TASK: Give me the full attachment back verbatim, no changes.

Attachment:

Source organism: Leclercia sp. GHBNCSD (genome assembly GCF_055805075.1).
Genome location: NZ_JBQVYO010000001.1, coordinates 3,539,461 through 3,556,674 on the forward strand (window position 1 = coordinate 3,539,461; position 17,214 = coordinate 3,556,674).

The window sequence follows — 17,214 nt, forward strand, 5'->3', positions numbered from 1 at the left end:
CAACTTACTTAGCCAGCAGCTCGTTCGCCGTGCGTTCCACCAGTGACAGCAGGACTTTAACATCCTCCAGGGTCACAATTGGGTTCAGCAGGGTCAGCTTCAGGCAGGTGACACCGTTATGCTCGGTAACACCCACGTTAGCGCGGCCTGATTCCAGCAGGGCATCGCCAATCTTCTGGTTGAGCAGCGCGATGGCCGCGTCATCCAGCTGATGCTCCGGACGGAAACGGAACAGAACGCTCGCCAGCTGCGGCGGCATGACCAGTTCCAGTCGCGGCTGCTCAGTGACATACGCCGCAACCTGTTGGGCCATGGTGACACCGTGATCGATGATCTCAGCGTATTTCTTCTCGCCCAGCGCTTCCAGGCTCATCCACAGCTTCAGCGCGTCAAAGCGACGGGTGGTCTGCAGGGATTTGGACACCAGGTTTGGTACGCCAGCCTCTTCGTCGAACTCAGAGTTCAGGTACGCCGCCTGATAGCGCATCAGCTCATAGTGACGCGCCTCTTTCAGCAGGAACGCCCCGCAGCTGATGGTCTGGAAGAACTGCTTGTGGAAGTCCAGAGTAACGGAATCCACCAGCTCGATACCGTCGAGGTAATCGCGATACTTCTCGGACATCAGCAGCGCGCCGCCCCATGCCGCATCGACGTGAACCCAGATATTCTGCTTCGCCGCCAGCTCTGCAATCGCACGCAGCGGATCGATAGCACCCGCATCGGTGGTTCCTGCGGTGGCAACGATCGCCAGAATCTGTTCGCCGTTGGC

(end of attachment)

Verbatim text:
Source organism: Leclercia sp. GHBNCSD (genome assembly GCF_055805075.1).
Genome location: NZ_JBQVYO010000001.1, coordinates 3,539,461 through 3,556,674 on the forward strand (window position 1 = coordinate 3,539,461; position 17,214 = coordinate 3,556,674).

The window sequence follows — 17,214 nt, forward strand, 5'->3', positions numbered from 1 at the left end:
CAACTTACTTAGCCAGCAGCTCGTTCGCCGTGCGTTCCACCAGTGACAGCAGGACTTTAACATCCTCCAGGGTCACAATTGGGTTCAGCAGGGTCAGCTTCAGGCAGGTGACACCGTTATGCTCGGTAACACCCACGTTAGCGCGGCCTGATTCCAGCAGGGCATCGCCAATCTTCTGGTTGAGCAGCGCGATGGCCGCGTCATCCAGCTGATGCTCCGGACGGAAACGGAACAGAACGCTCGCCAGCTGCGGCGGCATGACCAGTTCCAGTCGCGGCTGCTCAGTGACATACGCCGCAACCTGTTGGGCCATGGTGACACCGTGATCGATGATCTCAGCGTATTTCTTCTCGCCCAGCGCTTCCAGGCTCATCCACAGCTTCAGCGCGTCAAAGCGACGGGTGGTCTGCAGGGATTTGGACACCAGGTTTGGTACGCCAGCCTCTTCGTCGAACTCAGAGTTCAGGTACGCCGCCTGATAGCGCATCAGCTCATAGTGACGCGCCTCTTTCAGCAGGAACGCCCCGCAGCTGATGGTCTGGAAGAACTGCTTGTGGAAGTCCAGAGTAACGGAATCCACCAGCTCGATACCGTCGAGGTAATCGCGATACTTCTCGGACATCAGCAGCGCGCCGCCCCATGCCGCATCGACGTGAACCCAGATATTCTGCTTCGCCGCCAGCTCTGCAATCGCACGCAGCGGATCGATAGCACCCGCATCGGTGGTTCCTGCGGTGGCAACGATCGCCAGAATCTGTTCGCCGTTGGC